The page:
Posted: Robert Siciliano | May 26, 2016

News

Parents legally can spy on their Kids

Just because something is legal, does that mean you should do it? In the case of spying on your kids' phone activities, some say yes. Though the very same mode of operation is illegal in most states when the eavesdropper is your boss or anyone else and you're the "eavesdropee," this same mechanism is legal and encouraged for parents to their kids.

You're probably envisioning a parent listening in on their boy-crazy teen daughter's phone conversation. But it's more than that.

According to a nydailynews.com article, the Court of Appeals in New York ruled that secretly listening in on and even recording a cellphone conversation is legal-after a man recorded a cellphone conversation involving his five-year-old son. The child's mother's boyfriend, over the phone, threatened to beat him.

Dad acted in good faith when he wired the phone, and the slime who made the threat, was convicted on three counts. But his attorney claimed that the eavesdropping was illegal and thus, the conversation was not admissible.

The judge in this case pointed out that not all cases come in template form inside a black box. But can a parent eavesdrop on an older child who's cognizant enough to rationally protest? Again, we can't apply a cookie cutter to this concept. But in New York, it's legal to conduct this practice, with the assumption that the parent is acting in the best interest of the minor.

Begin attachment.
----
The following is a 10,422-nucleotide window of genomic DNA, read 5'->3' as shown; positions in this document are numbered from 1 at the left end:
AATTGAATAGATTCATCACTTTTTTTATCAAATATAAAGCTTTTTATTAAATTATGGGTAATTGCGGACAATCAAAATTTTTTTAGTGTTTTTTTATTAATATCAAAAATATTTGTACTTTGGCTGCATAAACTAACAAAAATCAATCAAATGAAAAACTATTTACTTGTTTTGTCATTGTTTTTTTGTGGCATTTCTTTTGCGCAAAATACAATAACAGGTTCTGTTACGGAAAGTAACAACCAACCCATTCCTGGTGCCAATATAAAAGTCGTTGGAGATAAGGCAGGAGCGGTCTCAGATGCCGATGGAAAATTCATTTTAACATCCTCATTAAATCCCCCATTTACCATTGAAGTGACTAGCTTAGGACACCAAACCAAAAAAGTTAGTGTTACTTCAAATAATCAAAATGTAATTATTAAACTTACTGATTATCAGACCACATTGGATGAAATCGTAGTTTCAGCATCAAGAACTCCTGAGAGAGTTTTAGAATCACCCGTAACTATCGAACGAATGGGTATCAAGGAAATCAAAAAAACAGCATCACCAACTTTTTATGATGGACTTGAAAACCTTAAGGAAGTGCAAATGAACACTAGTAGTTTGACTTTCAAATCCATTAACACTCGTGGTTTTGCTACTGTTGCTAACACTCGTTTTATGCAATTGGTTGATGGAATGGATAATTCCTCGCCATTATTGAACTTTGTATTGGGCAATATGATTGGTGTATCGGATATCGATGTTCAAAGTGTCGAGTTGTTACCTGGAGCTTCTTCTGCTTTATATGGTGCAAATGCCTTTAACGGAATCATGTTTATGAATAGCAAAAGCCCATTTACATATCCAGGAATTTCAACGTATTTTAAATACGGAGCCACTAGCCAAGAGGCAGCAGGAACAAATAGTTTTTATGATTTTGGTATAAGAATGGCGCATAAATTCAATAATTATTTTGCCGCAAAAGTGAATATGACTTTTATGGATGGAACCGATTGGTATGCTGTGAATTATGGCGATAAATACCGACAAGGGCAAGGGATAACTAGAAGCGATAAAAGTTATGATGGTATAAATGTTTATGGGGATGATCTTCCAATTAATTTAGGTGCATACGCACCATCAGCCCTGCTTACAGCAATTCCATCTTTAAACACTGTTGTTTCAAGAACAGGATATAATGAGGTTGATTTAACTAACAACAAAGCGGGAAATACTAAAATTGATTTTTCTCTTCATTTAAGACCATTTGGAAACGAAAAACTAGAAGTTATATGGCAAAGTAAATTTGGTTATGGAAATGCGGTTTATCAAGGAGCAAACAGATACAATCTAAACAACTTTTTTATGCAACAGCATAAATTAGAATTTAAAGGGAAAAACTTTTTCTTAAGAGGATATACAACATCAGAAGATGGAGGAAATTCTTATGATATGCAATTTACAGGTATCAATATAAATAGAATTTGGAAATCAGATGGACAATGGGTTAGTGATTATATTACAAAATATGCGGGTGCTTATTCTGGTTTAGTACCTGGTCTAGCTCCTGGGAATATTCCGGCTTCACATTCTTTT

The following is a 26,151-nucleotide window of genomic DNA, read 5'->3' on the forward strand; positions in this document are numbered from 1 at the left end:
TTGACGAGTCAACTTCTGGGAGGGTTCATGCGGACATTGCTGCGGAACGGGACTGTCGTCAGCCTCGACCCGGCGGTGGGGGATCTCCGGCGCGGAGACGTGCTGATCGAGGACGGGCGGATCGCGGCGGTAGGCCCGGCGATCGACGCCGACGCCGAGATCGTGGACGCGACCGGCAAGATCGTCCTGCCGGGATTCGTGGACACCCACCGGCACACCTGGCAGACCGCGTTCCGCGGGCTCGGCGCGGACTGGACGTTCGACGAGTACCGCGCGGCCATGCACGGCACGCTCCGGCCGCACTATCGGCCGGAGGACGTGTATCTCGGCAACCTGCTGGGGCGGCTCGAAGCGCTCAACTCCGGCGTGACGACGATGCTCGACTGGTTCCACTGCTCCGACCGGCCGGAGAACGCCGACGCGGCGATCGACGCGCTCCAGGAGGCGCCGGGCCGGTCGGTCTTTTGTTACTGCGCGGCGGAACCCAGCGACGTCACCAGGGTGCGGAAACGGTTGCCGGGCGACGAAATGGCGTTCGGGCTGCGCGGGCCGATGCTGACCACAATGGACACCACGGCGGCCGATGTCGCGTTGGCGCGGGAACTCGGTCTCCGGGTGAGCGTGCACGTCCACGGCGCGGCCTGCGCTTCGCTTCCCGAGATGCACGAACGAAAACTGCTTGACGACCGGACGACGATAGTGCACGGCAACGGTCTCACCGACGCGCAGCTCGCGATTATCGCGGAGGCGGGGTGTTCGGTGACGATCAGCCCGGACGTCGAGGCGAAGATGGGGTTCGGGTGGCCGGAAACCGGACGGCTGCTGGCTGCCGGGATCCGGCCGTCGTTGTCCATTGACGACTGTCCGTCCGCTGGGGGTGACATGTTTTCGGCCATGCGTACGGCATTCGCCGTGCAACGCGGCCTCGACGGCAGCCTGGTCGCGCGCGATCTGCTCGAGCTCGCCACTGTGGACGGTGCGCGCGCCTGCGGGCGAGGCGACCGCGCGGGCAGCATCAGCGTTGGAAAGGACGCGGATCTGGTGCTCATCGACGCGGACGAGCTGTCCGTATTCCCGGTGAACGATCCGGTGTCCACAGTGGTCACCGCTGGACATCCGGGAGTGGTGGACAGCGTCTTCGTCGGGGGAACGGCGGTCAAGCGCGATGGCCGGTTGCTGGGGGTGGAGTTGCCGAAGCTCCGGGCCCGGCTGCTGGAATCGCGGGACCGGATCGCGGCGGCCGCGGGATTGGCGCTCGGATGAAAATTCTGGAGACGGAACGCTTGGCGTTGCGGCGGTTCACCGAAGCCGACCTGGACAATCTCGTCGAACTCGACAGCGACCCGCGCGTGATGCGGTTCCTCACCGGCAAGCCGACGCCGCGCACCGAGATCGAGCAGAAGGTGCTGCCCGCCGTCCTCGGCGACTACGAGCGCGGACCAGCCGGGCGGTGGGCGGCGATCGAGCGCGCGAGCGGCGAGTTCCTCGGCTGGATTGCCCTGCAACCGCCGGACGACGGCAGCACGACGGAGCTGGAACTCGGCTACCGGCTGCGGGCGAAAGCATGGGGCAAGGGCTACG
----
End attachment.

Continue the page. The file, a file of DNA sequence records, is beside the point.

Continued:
In another case, points out the article, a woman inserted a tape recorder in her autistic son's backpack to pick up the suspected verbal abuse from the boy's bus matron.

The line can be very fuzzy over just when it's ethical for a parent to tap a child's phone conversations and when it's done for more self-serving reasons, such as in divorce cases. Again, it's legal in New York, because it was determined that the potential benefits far outweigh the potential grievances.

At least 12 other states, though, are on board with this doctrine of vicarious consent, including New Jersey, Texas, Arizona, Maine and the Carolinas. Hopefully, not too many parents will abuse this legal right and end up eavesdropping for the fun of it or to show off their "power" as the adult in charge.

But that fact is, kids can get into lots of trouble with their physical and digital lives if their parents are unaware of what's going on.

Robert Siciliano is an identity theft expert to BestIDTheftCompanys.com discussing identity theft prevention.

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